Civil War Stories

Book: Civil War Stories
Author: Ambrose Bierce
Publisher: Dover Publications Inc., 1994
ISBN-13: 978-0486280387
ISBN-10: 0486280381
Related website: (publisher)
Language level: 3
(1=nothing objectionable; 2=common euphemisms and/or childish slang terms; 3=some cursing or profanity; 4=a lot of cursing or profanity; 5=obscenity and/or vulgarity)
Reading level: Teens and adults
Rating: *** 3 stars (FAIR)
Reviewed by Wayne S. Walker
Disclosure: Any books donated for review purposes are in turn donated to a library. No other compensation has been received for the reviews posted on Home School Book Review.
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Bierce, Ambrose. Civil War Stories (published in 1994 by Dover Publications Inc., 31 E. 2nd St., Mineola, NY 11501). I was born and raised in Ohio, where we studied Ohio History in eighth grade at that time. Because of my interest in the subject, the teacher gave a used copy of an older edition of our textbook, which I still have. In the chapter on “Literature and the Arts,” there was a section on “Later Ohio fiction writers” which said, “Ohio has continued to produce its full share of famous authors,” one of whom was Ambrose Bierce (1842-1914). The following was written about Bierce. “Ambrose Bierce is the author of a limited number of short stories, among which are some of the best ever written by an American. After fighting in the Union Army, Bierce went to San Francisco and became a newspaper editor. He was noted for his biting comments on anything that seemed to him insincere. His column, which won for him the title of ‘Bitter Bierce,’ has had many imitators in modern newspapers.”

Thus, when I saw this book of Civil War Stories by Bierce at the Wilson’s Creek National Battlefield Park gift shop in Missouri, I picked it up. It contains sixteen short stories about the Civil War taken from The Collected Works of Ambrose Bierce, Volumes I and II, published in 1909, most of which come from his book Tales of Soldiers and Civilians of 1891. Some of the titles include “A Horseman in the Sky,” “An Occurrence at Owl Creek Bridge,” “Chickamauga,” “A Son of the Gods,” “What I Saw of Shiloh,” “Four Days in Dixie,” and “One of the Missing,” plus nine more. It does not have one of his most famous Civil War stories, “A Bivouac for the Dead.” All of them are filled with the vitriolic wit and biting satire that earned Bierce his nickname. Most of them involve some kind of irony, often with a surprise ending, and a few of them might fall into the category of the macabre, ala Alfred Hitchcock.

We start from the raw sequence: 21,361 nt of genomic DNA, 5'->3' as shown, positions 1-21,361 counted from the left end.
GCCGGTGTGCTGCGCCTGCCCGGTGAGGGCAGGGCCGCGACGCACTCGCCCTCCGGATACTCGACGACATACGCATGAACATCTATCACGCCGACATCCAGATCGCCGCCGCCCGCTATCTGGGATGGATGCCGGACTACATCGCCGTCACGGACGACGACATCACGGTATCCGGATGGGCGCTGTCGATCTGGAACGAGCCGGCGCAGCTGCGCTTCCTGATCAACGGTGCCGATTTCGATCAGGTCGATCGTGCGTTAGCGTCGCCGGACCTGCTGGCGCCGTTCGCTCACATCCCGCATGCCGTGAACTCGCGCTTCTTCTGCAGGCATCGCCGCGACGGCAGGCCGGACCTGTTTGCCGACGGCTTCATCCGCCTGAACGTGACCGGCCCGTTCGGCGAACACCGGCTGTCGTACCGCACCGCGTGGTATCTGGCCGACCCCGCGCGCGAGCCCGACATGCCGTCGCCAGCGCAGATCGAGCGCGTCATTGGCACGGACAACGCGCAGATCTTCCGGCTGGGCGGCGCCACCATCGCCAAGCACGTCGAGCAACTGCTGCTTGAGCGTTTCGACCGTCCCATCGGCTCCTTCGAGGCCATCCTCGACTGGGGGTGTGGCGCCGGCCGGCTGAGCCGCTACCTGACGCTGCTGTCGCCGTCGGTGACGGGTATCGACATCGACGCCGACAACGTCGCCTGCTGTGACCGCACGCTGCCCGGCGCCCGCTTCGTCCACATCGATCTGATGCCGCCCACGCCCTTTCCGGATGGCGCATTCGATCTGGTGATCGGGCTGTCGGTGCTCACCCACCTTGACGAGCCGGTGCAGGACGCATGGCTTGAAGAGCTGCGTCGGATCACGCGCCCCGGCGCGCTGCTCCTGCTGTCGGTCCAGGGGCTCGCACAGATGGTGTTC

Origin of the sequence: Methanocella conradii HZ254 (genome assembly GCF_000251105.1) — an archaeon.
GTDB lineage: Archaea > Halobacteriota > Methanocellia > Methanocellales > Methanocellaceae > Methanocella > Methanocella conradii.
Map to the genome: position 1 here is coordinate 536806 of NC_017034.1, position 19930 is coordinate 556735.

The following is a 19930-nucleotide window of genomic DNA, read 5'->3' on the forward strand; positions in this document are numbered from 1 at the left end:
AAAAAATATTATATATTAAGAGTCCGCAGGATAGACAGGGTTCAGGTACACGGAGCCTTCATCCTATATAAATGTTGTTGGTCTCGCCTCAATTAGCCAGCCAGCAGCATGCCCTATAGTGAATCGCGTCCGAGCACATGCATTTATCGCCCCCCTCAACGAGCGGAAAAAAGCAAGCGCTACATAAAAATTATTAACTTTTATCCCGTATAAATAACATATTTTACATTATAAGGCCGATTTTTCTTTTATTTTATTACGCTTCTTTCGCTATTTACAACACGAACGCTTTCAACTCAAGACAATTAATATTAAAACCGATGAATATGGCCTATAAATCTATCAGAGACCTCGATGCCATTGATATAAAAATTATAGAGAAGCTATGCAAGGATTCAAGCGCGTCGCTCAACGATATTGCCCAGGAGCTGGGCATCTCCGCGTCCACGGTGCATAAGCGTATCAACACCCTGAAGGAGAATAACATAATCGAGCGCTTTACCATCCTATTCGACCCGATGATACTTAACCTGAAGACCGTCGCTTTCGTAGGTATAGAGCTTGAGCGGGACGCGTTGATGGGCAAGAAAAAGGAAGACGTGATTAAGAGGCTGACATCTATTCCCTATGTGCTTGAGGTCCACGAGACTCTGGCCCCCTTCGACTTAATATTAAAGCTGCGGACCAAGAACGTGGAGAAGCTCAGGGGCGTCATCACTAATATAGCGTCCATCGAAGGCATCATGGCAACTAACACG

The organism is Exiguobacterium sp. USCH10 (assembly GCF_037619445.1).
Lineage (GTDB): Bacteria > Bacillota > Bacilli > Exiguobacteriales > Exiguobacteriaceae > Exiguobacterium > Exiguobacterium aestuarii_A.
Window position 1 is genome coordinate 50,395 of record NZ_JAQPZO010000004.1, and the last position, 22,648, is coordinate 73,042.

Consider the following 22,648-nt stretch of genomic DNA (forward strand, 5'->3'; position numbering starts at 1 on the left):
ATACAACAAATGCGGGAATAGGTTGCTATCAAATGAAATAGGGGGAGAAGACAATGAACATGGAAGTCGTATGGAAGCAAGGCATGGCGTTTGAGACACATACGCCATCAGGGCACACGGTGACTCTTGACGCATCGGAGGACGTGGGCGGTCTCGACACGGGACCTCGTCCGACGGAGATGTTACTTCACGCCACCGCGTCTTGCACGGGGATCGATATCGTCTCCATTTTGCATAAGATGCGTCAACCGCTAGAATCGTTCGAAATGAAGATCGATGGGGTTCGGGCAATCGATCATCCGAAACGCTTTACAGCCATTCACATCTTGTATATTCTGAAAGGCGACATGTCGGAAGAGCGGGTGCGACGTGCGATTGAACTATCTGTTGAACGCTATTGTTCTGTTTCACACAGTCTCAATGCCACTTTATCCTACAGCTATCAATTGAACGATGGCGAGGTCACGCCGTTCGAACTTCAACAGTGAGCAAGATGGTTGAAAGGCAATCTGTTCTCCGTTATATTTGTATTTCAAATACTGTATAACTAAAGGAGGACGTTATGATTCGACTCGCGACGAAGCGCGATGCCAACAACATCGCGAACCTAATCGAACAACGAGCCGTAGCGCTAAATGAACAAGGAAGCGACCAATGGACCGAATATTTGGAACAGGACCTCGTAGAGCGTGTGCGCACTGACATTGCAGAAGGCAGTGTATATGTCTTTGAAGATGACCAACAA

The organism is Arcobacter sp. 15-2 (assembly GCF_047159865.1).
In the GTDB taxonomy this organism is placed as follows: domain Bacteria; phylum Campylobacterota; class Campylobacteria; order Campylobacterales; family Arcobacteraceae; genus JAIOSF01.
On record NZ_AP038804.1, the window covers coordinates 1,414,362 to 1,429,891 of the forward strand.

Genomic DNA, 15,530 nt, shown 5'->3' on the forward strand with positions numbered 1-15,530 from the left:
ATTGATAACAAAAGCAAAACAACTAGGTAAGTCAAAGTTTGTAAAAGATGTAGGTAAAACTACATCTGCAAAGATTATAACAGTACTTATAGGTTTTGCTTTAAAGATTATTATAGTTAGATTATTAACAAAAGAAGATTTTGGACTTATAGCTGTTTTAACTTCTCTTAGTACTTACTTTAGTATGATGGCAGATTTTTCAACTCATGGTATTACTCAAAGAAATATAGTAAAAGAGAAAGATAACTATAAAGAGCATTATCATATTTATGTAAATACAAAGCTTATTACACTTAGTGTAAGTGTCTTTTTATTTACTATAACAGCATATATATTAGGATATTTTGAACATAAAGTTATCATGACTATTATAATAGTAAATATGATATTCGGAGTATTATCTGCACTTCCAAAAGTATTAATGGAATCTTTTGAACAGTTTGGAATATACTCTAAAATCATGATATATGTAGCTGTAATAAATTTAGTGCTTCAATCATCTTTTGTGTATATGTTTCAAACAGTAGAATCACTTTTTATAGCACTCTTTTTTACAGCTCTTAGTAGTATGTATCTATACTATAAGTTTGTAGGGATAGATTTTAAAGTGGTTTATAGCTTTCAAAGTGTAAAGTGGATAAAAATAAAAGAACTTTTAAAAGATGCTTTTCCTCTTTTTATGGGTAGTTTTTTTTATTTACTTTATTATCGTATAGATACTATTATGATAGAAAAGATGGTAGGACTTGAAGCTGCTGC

Many of the descriptions of the battles are rather graphic, and one story involves a suicide. The “d” and “h” words are use occasionally, along with some taking the Lord’s name in vain (e.g., “my God,” “by God,” “good God”). There is one reference to drinking wine. These dark and vivid tales are not for young children, but teens and adults who are Civil War buffs might appreciate them. A lot of the stories I found interesting, but a few just did not make a great deal of sense to me. In 1913, Bierce, who had become increasingly disenchanted with his own life due to the divorce from his wife and the deaths of his two sons, went to Mexico to meet the revolutionary leader Pancho Villa and to observe firsthand the Civil War there. After a “farewell letter,” nothing more was heard from or about Bierce, and the circumstances of his death remain a mystery. It is generally assumed that he died at the siege of Ojinaga in January of 1914.

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